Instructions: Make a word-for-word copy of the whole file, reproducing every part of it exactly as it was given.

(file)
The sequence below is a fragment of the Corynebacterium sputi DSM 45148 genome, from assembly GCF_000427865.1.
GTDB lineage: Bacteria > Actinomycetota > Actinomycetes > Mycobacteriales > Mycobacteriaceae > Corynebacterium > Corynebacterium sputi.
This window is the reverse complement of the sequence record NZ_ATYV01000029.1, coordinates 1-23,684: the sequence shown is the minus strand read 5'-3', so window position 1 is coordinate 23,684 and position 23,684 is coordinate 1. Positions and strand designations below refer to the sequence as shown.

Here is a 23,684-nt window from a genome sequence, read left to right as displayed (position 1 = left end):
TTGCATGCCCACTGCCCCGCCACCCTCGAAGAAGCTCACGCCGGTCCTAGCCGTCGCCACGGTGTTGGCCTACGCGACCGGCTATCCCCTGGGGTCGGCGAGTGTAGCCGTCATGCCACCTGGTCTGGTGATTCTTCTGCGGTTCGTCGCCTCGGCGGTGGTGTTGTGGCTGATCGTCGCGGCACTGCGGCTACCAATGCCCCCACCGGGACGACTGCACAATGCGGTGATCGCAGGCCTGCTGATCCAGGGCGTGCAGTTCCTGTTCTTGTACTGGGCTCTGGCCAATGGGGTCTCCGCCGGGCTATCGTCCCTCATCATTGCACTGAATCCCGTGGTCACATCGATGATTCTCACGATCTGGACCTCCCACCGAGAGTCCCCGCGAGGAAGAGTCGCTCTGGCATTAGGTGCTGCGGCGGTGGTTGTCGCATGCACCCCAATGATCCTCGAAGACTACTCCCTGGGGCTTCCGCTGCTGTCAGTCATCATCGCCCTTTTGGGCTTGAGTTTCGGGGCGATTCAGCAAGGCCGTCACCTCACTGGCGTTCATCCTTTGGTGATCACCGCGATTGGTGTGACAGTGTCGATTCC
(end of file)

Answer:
The sequence below is a fragment of the Corynebacterium sputi DSM 45148 genome, from assembly GCF_000427865.1.
GTDB lineage: Bacteria > Actinomycetota > Actinomycetes > Mycobacteriales > Mycobacteriaceae > Corynebacterium > Corynebacterium sputi.
This window is the reverse complement of the sequence record NZ_ATYV01000029.1, coordinates 1-23,684: the sequence shown is the minus strand read 5'-3', so window position 1 is coordinate 23,684 and position 23,684 is coordinate 1. Positions and strand designations below refer to the sequence as shown.

Here is a 23,684-nt window from a genome sequence, read left to right as displayed (position 1 = left end):
TTGCATGCCCACTGCCCCGCCACCCTCGAAGAAGCTCACGCCGGTCCTAGCCGTCGCCACGGTGTTGGCCTACGCGACCGGCTATCCCCTGGGGTCGGCGAGTGTAGCCGTCATGCCACCTGGTCTGGTGATTCTTCTGCGGTTCGTCGCCTCGGCGGTGGTGTTGTGGCTGATCGTCGCGGCACTGCGGCTACCAATGCCCCCACCGGGACGACTGCACAATGCGGTGATCGCAGGCCTGCTGATCCAGGGCGTGCAGTTCCTGTTCTTGTACTGGGCTCTGGCCAATGGGGTCTCCGCCGGGCTATCGTCCCTCATCATTGCACTGAATCCCGTGGTCACATCGATGATTCTCACGATCTGGACCTCCCACCGAGAGTCCCCGCGAGGAAGAGTCGCTCTGGCATTAGGTGCTGCGGCGGTGGTTGTCGCATGCACCCCAATGATCCTCGAAGACTACTCCCTGGGGCTTCCGCTGCTGTCAGTCATCATCGCCCTTTTGGGCTTGAGTTTCGGGGCGATTCAGCAAGGCCGTCACCTCACTGGCGTTCATCCTTTGGTGATCACCGCGATTGGTGTGACAGTGTCGATTCC